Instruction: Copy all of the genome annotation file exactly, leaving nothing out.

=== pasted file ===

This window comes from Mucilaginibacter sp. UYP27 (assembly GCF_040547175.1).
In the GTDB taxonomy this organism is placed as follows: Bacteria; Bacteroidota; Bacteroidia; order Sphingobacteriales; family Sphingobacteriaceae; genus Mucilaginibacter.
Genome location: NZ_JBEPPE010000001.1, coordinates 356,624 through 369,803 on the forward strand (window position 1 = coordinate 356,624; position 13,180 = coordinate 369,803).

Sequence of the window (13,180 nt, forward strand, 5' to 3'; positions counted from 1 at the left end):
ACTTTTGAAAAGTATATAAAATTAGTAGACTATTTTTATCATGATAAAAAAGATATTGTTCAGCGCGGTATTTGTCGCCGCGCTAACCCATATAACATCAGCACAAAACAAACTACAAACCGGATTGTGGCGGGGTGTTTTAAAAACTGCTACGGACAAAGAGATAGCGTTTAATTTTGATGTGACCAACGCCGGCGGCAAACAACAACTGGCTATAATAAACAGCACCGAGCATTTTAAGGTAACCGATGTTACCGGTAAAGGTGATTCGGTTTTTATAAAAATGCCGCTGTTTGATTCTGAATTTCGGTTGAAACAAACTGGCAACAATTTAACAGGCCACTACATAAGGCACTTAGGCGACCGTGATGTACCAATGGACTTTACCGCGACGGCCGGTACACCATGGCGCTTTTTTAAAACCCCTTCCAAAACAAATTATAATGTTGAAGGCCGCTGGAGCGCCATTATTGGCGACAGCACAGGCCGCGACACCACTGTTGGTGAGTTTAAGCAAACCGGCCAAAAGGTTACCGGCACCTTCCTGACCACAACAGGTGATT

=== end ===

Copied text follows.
This window comes from Mucilaginibacter sp. UYP27 (assembly GCF_040547175.1).
In the GTDB taxonomy this organism is placed as follows: Bacteria; Bacteroidota; Bacteroidia; order Sphingobacteriales; family Sphingobacteriaceae; genus Mucilaginibacter.
Genome location: NZ_JBEPPE010000001.1, coordinates 356,624 through 369,803 on the forward strand (window position 1 = coordinate 356,624; position 13,180 = coordinate 369,803).

Sequence of the window (13,180 nt, forward strand, 5' to 3'; positions counted from 1 at the left end):
ACTTTTGAAAAGTATATAAAATTAGTAGACTATTTTTATCATGATAAAAAAGATATTGTTCAGCGCGGTATTTGTCGCCGCGCTAACCCATATAACATCAGCACAAAACAAACTACAAACCGGATTGTGGCGGGGTGTTTTAAAAACTGCTACGGACAAAGAGATAGCGTTTAATTTTGATGTGACCAACGCCGGCGGCAAACAACAACTGGCTATAATAAACAGCACCGAGCATTTTAAGGTAACCGATGTTACCGGTAAAGGTGATTCGGTTTTTATAAAAATGCCGCTGTTTGATTCTGAATTTCGGTTGAAACAAACTGGCAACAATTTAACAGGCCACTACATAAGGCACTTAGGCGACCGTGATGTACCAATGGACTTTACCGCGACGGCCGGTACACCATGGCGCTTTTTTAAAACCCCTTCCAAAACAAATTATAATGTTGAAGGCCGCTGGAGCGCCATTATTGGCGACAGCACAGGCCGCGACACCACTGTTGGTGAGTTTAAGCAAACCGGCCAAAAGGTTACCGGCACCTTCCTGACCACAACAGGTGATT